This is adapted from a piece that I wrote some time ago.
It has been said that much can be inferred about a man based upon what he carries with him—clothing included. Just as one might metaphorically take a walk in someone else’s shoes, analyzing the shoes themselves might likewise enlighten the situation. If how people dress says something about who they are, then Douglas Daniels’s assertion that “zoot marked the emergence of a specific urban identity” suggests that the zoot suit itself symbolized a specific departure from traditional social and cultural mores, to a representation of “concrete experience: growing up poor, urban, and often colored in the U.S. . . . [and thus] symbolized rebellion against society.” That formation of a sub-culture, as symbolized in the zoot suit, occurred during a period of supposed nationalism is strikingly problematic. American nationalism of the 1940s was largely an Anglo-Saxon-American nationalism. Zoot culture thus arose as the product of a large minority’s alienation and self-actualization. In this way, both positive and negative factors account for the emergence of the zoot suit.
The term “zoot” or variations thereof (e.g. “zoot suit”) is ripe with connotation, but ambiguous in denotation. For the purposes of this study, “zoot” will be used both in reference to the image invoked of a distinct clothing fashion as well as the sub-culture associated with those who wore such garbs. To understand how a style of dress contains such deep cultural meaning, one must understand the historical context from whence the zoot suit emerged, that is the early 1940s. America’s post-World War II memory tends to focus on the ties that bound its people during one of its most intense international struggles, but the zoot suit phenomenon and the controversy surrounding it at the time demonstrates clearly that the home-front was not always, if at all, so felicitous. Instead of uniting all Americans in a common endeavor, the conflict abroad, with its tendency to promote an “either you are with us or against us” mentality, often put minorities of race and ideology on the fringe. Metaphorically, what was not apple pie became sauerkraut or sushi. Alienated by race and class from mainstream white America, black and Latino-American youths forged identities of their own, and thus castigated for “generally being more aggressive than a colored minority had a right to be."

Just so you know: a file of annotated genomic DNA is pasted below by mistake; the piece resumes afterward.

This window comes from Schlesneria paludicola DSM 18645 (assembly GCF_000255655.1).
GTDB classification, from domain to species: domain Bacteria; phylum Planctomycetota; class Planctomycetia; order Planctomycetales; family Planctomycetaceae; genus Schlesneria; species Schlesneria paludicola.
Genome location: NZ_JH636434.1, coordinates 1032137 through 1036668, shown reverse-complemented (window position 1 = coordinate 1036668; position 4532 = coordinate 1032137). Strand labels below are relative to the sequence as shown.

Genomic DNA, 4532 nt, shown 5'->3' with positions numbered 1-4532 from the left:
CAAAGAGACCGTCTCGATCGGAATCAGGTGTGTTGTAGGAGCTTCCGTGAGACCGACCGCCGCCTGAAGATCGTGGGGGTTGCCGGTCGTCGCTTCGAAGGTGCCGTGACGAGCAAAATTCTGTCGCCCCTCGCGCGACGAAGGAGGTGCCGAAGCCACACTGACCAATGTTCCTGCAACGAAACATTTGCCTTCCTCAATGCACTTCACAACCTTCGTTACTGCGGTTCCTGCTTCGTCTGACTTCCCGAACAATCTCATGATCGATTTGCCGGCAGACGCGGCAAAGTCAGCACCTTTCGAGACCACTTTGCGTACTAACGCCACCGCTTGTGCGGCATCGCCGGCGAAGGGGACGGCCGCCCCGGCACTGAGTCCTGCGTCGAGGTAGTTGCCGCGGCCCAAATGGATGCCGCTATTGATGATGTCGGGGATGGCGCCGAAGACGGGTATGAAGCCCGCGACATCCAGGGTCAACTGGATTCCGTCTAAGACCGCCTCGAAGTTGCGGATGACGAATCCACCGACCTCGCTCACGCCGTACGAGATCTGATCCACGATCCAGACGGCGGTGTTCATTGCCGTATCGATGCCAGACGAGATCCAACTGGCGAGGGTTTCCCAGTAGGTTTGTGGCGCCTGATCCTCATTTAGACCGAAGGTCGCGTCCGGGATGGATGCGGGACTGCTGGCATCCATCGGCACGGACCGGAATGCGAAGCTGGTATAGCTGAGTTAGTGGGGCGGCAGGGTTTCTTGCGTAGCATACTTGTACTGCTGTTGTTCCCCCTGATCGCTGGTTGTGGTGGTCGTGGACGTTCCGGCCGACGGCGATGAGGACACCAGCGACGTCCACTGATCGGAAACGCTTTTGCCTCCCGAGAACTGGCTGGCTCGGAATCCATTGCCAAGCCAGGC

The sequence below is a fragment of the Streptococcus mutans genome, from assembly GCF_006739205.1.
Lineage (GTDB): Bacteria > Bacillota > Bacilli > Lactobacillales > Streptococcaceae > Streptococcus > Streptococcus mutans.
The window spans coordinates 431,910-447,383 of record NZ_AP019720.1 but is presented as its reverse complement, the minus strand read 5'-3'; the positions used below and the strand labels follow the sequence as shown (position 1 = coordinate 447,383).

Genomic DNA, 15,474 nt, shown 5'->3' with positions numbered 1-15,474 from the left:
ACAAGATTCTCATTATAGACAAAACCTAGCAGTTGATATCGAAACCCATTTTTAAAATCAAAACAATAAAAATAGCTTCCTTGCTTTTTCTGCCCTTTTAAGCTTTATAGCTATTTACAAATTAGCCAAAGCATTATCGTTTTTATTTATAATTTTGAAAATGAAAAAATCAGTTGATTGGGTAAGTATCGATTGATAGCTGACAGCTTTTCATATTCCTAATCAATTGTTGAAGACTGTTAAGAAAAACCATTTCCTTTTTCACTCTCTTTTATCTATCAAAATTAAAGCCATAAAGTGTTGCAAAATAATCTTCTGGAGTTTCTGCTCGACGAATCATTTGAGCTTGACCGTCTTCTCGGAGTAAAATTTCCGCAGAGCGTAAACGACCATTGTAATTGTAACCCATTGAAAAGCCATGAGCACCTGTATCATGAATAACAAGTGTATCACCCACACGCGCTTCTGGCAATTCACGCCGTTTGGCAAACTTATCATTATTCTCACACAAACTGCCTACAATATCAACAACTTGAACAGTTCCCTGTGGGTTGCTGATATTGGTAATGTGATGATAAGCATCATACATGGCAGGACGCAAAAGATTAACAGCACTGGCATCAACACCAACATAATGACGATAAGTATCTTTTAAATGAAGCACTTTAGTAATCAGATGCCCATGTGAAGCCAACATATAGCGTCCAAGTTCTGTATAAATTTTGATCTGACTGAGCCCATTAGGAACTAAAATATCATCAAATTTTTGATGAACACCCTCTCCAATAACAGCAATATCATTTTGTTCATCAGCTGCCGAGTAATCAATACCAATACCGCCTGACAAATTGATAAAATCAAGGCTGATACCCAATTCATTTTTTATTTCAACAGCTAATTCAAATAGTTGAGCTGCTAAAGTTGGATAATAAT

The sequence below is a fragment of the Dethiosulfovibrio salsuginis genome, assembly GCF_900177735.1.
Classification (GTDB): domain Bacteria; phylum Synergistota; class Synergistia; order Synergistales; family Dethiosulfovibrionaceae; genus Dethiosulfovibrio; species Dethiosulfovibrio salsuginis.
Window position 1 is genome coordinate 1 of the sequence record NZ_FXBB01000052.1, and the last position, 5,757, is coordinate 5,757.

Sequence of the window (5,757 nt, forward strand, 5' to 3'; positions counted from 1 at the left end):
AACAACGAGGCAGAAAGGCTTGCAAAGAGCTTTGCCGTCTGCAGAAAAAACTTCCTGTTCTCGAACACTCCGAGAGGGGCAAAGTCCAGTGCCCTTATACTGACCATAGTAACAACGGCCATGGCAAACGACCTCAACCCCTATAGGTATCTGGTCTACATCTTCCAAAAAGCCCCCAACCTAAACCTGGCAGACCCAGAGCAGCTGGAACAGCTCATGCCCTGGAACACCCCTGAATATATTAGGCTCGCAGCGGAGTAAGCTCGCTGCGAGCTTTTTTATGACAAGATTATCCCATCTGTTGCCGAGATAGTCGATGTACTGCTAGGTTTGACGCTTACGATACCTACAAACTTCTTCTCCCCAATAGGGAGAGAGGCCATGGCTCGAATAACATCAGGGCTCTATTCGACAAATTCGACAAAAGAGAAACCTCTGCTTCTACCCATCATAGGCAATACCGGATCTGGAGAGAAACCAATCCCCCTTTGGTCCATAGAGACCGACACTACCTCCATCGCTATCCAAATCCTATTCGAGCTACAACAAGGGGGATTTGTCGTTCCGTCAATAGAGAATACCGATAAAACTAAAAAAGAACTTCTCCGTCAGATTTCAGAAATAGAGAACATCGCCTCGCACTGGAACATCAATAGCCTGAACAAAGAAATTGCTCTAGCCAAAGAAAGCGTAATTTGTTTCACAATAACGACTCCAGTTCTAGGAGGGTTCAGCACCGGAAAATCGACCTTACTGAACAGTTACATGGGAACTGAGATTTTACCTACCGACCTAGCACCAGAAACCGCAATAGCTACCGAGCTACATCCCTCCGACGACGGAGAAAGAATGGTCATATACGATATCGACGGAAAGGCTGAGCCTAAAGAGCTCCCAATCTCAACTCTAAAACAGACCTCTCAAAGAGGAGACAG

Nationalism is the hubris of a people. In its purest (or perhaps foulest) form, nationalism expounds the supremacy of a people over all others. It tends to classify people in bulk, and often adds a qualified or intense xenophobia. In times of war, such arrangements fit nicely in the popular mentality. Nations can boast “we are this, but they are that.” In the United States, nationalism usually accompanies a certain paradox due to its multiethnic demographics. In response to this, people have often referred to the United States as a great “melting pot,” in which diverse peoples become one. However, throughout its history, the United States has struggled with the immigration and assimilation of foreign identities, and whenever any specific minority group does not appear to conform, strife erupts. This is what happened in the zoot suit and general race riots of the 1940s. Black and Latino-Americans, easily discernible by skin color, having been alienated by the nationalist climate of World War II, distinguished themselves with “a form of visual protest [for being] denied equality by the establishment.  Unaccepted by the majority, they developed their own expression of ego, like Stephen Crane’s man who “said to the Universe / ‘Sir, I exist!’” Thus, while the nationalistic fever of World War II did “impede the perfectly normal process of group identity,” that blacks and Latino’s were not generally welcomed into the fold prior to and even after World War II must not be overlooked.